Negative Vs P ositive Rights  
• Some of the Fundamental Rights are negatively worded, as prohibitions to the State, 
like Article 14, 15, 20 etc. 
• There are other rights which ‘positively’ confer some bene?ts upon the individual like 
Article 29, 30 etc. 
All the above mentioned Fundamental Rights are available against the State. Article 12 
clari?es which all institutions come within the ambit of the word State, as far as 
Fundamental Rights are concerned. 
Even the act of a private individual may become an act of the State if it is enforced or 
aided by any authority of the State. 
There are certain rights which are available against private individuals too. Like Article 
15(2), Article 17, Article 23, Article 24 etc.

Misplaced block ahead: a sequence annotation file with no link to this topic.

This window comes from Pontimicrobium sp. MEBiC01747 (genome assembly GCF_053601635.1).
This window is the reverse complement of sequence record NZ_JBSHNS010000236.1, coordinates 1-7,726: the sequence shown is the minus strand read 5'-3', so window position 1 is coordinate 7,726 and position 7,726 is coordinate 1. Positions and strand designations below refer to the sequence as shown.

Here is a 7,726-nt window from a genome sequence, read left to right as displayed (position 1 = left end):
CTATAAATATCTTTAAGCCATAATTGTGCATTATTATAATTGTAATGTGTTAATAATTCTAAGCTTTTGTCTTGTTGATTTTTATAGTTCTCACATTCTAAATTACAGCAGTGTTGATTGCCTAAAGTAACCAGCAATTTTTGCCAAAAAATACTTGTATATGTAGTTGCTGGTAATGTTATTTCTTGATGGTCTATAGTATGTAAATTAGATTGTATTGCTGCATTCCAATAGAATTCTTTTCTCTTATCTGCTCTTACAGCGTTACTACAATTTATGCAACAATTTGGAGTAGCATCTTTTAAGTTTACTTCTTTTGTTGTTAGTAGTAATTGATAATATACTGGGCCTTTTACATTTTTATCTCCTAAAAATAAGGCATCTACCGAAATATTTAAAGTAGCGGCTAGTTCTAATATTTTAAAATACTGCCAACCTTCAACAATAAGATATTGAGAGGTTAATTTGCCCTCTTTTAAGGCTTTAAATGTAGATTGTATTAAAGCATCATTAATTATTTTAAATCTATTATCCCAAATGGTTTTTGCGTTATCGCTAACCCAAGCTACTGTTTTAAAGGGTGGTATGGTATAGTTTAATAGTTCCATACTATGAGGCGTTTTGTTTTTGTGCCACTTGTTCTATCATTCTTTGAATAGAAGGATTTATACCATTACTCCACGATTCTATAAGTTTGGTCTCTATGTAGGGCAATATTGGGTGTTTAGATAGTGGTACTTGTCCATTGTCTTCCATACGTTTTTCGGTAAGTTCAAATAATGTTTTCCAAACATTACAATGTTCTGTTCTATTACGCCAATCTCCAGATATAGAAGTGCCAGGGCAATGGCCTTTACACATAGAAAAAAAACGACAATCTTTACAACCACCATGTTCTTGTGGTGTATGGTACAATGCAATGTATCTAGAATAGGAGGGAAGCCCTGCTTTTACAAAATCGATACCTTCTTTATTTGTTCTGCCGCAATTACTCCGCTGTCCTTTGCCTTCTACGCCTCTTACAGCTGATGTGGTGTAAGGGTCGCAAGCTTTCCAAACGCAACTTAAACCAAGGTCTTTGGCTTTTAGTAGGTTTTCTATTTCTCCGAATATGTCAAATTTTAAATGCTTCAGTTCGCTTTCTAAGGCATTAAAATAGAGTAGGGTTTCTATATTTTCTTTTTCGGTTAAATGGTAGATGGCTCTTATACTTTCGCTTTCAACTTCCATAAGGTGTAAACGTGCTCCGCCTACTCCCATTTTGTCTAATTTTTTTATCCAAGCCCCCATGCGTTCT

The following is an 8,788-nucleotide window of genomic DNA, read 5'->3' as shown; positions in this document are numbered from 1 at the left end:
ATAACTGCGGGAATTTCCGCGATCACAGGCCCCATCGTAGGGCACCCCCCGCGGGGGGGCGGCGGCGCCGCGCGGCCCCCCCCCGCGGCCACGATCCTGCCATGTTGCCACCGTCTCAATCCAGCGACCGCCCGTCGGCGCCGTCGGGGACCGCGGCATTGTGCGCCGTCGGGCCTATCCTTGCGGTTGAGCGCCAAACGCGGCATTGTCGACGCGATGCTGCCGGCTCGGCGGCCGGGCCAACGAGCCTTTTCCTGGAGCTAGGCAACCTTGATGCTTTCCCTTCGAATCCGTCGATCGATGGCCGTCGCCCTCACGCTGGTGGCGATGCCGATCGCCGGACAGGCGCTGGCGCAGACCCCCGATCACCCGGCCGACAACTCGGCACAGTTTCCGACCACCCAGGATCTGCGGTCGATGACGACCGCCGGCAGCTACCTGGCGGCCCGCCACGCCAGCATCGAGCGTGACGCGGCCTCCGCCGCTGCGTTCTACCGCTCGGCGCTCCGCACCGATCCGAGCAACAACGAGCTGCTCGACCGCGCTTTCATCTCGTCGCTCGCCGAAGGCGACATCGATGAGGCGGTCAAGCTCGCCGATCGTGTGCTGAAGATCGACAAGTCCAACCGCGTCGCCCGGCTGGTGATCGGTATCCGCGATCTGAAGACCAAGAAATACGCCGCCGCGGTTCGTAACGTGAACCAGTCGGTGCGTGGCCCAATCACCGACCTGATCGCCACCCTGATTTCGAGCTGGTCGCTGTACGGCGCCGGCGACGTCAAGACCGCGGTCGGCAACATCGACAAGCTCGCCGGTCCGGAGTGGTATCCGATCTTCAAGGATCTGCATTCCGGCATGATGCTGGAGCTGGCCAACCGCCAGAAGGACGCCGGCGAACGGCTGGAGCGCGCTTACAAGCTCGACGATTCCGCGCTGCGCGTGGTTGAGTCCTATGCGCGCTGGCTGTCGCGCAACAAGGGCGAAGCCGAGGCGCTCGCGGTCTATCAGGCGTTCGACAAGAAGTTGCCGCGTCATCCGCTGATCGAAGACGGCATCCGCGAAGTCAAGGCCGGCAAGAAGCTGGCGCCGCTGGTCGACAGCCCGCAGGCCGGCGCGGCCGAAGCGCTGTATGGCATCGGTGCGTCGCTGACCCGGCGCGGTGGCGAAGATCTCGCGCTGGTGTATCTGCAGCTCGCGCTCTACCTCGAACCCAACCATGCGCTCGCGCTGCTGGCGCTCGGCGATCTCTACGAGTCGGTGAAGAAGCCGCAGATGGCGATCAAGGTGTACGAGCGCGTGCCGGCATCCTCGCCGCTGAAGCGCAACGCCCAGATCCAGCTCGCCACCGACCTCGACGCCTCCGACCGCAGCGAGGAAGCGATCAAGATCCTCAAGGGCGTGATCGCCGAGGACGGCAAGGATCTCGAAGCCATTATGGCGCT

Page 5


Lecture 6 
Fundamental Rights
Prelims 2020 Crash Course 
Capstone IAS Learning
What will we cover
Important features of Fundamental Rights 
Article 14 - 18 
Equality before law and Equal protection of laws 
Important Judgements enforcing Right to Equality
Fundamental Rights
The Constitution classi?es the Fundamental Rights under 7 groups: 
1. Right to Equality(Article 14-18) 
2. Right to particular freedoms (Article 19-22) 
3. Right against exploitation(Article 23-24) 
4. Right to freedom of religion(Article 25-28) 
5. Cultural and Educational Rights(Article 29-30) 
6. Right to Property(Article 31, now repealed) 
7. Right to Constitutional remedies (Article 32)
There is another classi?cation on the basis of persons to whom these rights are available 
1. F or Citizens - Article 15, 16, 19 and 30 
2. F or all residents - Article 14, 20, 21, 23, 25, 27 and 28. 
Negative Vs P ositive Rights  
• Some of the Fundamental Rights are negatively worded, as prohibitions to the State, 
like Article 14, 15, 20 etc. 
• There are other rights which ‘positively’ confer some bene?ts upon the individual like 
Article 29, 30 etc. 
All the above mentioned Fundamental Rights are available against the State. Article 12